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Addressing the five negative influences on organisational culture

Addressing the five negative influences on organisational culture 0

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Organisational cultureOrganisational culture should represent a clear vision from a firm about its very nature and identity as well as its values. A culture one that everybody within the organisation should understand and share. But this is not always the case as a growing number of firms are discovering to their cost. According to a paper published last year by Deloitte University Press, only 12 percent of employees believe their company is effective at driving their desired culture. Another study from employee feedback software provider Stackhands, around two thirds of people (64 percent) feel they do not have a strong work culture within their organisation. Even so, whether people are aware of it or not, their company has its own culture. Without direction and positive influences, negative factors can take hold, shaping culture in a way that can become harmful for a business. These elements can hinder your company’s development of an effective culture:

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More organisations worldwide offering parental leave rights to employees

More organisations worldwide offering parental leave rights to employees 0

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parental leaveDespite the complexities of parental leave legislation, a  growing number of organisations worldwide are making the benefit available to their workforce, according to the new Global Parental Leave report from human resources consultancy Mercer. According to the study – which is behind a paywall – more than one third of organisations have one centralised global policy. Around 38 percent provide paid paternity leave above the statutory minimum and several countries mandate a parental leave programme that may be used by either parent or carers. A growing number of organisations have extended the right to part time employees and see it as a valuable tool for attracting and retaining talent regardless of the gender or contract of employees. While almost two-thirds (64 percent) of companies provide maternity leave for only the birth mother, 24 percent of companies provide this leave to a primary caregiver.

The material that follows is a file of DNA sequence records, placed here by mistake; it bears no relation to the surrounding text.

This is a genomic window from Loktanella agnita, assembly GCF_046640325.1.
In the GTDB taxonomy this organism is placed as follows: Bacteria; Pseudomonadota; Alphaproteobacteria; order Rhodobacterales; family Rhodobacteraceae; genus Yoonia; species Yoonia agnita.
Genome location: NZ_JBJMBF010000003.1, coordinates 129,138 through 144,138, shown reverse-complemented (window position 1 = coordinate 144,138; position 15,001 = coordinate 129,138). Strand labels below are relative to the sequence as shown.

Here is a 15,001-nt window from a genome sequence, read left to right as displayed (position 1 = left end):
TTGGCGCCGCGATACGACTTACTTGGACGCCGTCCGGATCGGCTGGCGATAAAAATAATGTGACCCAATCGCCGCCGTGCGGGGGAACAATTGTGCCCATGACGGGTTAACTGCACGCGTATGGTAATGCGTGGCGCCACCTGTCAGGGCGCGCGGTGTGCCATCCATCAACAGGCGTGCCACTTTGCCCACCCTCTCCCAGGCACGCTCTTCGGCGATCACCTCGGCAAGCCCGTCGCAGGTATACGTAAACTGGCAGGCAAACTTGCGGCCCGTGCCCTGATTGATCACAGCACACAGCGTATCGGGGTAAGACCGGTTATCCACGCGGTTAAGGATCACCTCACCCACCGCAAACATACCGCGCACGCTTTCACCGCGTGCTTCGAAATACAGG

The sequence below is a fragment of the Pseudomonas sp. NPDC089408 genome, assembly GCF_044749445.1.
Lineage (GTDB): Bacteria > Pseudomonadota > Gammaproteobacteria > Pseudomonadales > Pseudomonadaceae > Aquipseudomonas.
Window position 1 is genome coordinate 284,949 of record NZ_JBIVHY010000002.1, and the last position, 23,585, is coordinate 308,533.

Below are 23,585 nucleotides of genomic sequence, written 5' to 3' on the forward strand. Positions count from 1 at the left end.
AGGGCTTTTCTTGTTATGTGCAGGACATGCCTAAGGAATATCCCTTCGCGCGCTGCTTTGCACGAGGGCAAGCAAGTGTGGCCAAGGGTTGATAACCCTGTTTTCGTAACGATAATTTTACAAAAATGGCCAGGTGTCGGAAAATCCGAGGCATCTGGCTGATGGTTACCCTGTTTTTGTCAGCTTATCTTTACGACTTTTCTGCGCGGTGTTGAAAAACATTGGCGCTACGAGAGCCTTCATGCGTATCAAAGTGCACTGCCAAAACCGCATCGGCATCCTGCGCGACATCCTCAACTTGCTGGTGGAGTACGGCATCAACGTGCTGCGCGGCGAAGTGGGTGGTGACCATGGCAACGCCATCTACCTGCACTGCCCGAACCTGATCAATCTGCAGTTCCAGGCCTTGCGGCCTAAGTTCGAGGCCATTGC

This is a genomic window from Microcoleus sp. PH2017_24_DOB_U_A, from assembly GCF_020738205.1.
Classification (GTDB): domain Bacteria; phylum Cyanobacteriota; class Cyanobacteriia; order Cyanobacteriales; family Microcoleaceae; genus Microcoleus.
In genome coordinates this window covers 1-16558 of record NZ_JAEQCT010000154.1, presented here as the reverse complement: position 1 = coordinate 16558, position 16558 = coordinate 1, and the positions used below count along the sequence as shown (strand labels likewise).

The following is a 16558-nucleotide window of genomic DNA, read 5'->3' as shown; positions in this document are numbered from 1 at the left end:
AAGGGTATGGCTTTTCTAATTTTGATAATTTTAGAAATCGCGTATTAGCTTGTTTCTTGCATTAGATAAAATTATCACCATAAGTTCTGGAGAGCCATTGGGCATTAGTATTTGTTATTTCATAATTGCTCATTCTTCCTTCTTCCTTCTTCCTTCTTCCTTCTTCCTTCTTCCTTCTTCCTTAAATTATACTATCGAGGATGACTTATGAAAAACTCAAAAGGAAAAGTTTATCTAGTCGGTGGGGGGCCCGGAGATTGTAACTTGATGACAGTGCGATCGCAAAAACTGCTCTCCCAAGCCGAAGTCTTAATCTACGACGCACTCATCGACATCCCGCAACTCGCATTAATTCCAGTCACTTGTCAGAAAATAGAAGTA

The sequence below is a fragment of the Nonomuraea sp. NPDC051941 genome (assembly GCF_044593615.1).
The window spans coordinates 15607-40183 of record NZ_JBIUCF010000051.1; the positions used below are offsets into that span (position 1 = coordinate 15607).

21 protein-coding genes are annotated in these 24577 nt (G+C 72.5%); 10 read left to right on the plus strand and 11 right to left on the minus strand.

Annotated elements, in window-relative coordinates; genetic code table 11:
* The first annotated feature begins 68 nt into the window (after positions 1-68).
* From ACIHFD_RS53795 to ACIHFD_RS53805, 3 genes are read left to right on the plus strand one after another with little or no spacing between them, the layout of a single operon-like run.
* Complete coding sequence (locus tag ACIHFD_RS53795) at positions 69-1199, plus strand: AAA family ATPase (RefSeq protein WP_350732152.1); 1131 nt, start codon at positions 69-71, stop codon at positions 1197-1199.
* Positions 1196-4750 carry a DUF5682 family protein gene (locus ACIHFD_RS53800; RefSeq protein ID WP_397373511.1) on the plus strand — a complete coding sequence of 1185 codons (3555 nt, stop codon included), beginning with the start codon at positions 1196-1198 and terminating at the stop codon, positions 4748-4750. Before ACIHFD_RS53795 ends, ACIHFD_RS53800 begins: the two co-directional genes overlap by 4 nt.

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Flexible working patterns may make us more susceptible to infection

Flexible working patterns may make us more susceptible to infection 0

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Flexible working herpes infectionWe are more susceptible to infection at certain times of the day as our body clock affects the ability of viruses to replicate and spread between cells, suggests new research from the University of Cambridge. The findings, published in the Proceedings of the National Academy of Sciences, may help to explain why people who work outside normal working hours are more prone to health problems, including infections and chronic disease. The time of day of infection can have a major influence on how susceptible we are to the disease, or at least on the viral replication, meaning that infection at the wrong time of day could cause a much more severe acute infection. According to the study, when a virus enters our body, it hijacks the machinery and resources in our cells to help it replicate and spread throughout the body. But, the resources our body has to fight infection fluctuate throughout the day, partly in response to our circadian rhythms – in effect, our body clock.

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Corporate real estate sector needs to step up to meet new challenges

Corporate real estate sector needs to step up to meet new challenges 0

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US corporate real estateThe corporate real estate profession will be influenced, disrupted and transformed in the years ahead by a powerful combination of forces that are re-shaping business strategy and operations, consumer preferences, and how and where people want to live and work, according to a new report from CoreNet Global. The Bigger Picture: The Future of Corporate Real Estate draws on the expertise of more than 30 thought leaders to provide insights from multiple perspectives beyond CRE: technology and the internet of things; risk mitigation; cyber security; environment, energy and sustainability; corporate social responsibility; the global economy; people, talent, wellbeing; and the future of cities. The report argues that CRE must deliver greater value in this dynamic business environment and a world that is changing rapidly, is more interconnected than ever before, is constantly disrupted by technological innovation, and is replete with both risks and opportunities.